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At that same time there was a woman in England called Alice Perrers. She was a shameless, impudent harlot, and of low birth, for she was the daughter of a thatcher from the town of Henny, elevated by fortune. She was not attractive or beautiful, but knew how to compensate for these defects with the seductiveness of her voice. Blind fortune elevated this woman to such heights and promoted her to a greater intimacy with the king than was proper, since she had been the maidservant and mistress of a man of Lombardy, and accustomed to carry water on her own shoulders from the mill-stream for the everyday needs of that household. And while the queen was still alive, the king loved this woman more than he loved the queen.1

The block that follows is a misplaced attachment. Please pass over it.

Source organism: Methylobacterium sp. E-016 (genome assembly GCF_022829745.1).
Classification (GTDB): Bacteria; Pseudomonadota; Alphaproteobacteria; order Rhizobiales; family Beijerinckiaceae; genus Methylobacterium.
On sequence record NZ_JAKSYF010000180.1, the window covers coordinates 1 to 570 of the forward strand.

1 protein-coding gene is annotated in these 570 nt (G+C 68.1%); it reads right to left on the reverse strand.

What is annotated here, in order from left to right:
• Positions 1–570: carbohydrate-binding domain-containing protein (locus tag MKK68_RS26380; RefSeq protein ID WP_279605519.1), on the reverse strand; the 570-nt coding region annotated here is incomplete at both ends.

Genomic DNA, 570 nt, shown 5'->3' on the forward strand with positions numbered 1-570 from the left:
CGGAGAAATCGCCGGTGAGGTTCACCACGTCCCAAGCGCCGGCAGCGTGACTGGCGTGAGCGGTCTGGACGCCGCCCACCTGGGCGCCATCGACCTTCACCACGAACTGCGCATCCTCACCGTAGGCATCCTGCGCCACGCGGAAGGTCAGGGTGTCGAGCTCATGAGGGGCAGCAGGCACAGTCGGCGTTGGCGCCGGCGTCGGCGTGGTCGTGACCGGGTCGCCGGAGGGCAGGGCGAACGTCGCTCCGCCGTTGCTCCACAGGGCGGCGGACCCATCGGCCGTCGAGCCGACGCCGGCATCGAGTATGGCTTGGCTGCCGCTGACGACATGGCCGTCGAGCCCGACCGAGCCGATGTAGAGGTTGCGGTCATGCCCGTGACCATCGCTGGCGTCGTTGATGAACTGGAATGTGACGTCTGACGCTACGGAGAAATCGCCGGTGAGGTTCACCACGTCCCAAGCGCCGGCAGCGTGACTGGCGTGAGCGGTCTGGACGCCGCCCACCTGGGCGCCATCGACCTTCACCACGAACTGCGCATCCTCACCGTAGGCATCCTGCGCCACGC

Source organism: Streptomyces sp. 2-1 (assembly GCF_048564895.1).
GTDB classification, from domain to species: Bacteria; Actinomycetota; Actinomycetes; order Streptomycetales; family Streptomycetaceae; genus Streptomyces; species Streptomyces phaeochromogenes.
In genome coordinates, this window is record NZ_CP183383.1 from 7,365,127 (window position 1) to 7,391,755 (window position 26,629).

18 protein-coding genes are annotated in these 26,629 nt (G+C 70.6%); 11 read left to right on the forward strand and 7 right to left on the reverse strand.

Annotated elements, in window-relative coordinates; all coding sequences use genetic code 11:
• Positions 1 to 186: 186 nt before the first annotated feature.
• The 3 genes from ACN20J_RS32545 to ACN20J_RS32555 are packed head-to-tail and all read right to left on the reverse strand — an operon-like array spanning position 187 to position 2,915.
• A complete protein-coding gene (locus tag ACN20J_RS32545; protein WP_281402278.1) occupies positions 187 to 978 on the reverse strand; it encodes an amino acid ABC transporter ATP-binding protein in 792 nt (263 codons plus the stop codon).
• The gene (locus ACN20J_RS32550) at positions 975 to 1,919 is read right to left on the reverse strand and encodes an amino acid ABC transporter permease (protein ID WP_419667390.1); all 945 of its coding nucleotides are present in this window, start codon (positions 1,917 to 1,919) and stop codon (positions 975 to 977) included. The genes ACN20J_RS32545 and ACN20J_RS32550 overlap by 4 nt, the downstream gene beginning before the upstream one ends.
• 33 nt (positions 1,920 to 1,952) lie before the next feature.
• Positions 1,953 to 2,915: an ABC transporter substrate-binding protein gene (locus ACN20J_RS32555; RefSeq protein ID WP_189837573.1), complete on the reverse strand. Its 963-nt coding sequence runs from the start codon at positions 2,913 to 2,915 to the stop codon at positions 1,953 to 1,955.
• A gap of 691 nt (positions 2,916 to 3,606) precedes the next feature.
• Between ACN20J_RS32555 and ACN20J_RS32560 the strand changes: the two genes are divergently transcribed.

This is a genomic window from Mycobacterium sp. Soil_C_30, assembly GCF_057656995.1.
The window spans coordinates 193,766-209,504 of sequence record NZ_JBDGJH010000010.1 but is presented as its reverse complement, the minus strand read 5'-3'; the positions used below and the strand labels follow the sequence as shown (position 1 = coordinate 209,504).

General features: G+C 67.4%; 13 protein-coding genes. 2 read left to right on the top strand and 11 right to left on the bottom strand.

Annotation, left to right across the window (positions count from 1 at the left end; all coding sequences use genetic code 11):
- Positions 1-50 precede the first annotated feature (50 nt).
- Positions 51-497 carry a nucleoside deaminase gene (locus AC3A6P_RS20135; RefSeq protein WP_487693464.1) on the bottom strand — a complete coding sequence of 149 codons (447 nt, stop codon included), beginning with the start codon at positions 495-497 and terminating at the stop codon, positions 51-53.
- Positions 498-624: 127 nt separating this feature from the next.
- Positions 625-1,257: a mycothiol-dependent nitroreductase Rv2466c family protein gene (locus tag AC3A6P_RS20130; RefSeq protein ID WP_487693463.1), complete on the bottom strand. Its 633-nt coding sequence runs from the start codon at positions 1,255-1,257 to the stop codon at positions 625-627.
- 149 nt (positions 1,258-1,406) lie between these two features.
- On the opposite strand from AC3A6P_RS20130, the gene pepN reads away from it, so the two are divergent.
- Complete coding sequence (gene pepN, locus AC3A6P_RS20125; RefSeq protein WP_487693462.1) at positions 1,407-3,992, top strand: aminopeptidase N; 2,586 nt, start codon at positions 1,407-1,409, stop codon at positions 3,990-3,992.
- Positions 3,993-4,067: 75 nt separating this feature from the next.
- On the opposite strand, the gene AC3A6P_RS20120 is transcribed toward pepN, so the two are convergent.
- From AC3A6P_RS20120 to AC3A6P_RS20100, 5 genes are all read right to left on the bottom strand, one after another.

Thomas of Walsingham, the St. Albans chronicler whose Chronica maiora is such a fundamental source for the political history of England in the late fourteenth and early fifteenth centuries, incorporated into his work a series of vivid vignettes about Alice Perrers, the mistress of Edward III.2 Walsingham clearly abhorred Alice. She was an ambitious woman who overcame the disabilities of origin and gender to become one of the most powerful figures at court in the mid-1370s. She was also the epitome (and, to an extent, the scapegoat) for the endemic greed and corruption of the small coterie of courtiers and London financiers who exerted such evil influence during Edward III's decline into dotage and were condemned in the Good Parliament; among her other dubious distinctions is the assertion, now deeply embedded in Langland scholarship, that she was the inspiration for the infamous figure of Lady Mede in Piers Plowman.3 That Walsingham was a misogynist and a fervent critic of the perceived decadence of the court under both Edward III and Richard II is well known.4 It has also been pointed out that Walsingham's views of Alice may have been colored by the acrimonious debate that took place between his own abbey and Perrers over the manor of Oxney Walround (Hertfordshire), one of the many legal disputes that were generated by Alice's assertive program of estate accumulation in the [End Page 219] period of her ascendancy between 1366 and 1376.5 Whatever other virtues he had as an historian, then, Walsingham was hardly an objective biographer of Alice Perrers. As a consequence, his comments on Alice's origins have long been dismissed as representing rumor and defamation rather than historical fact.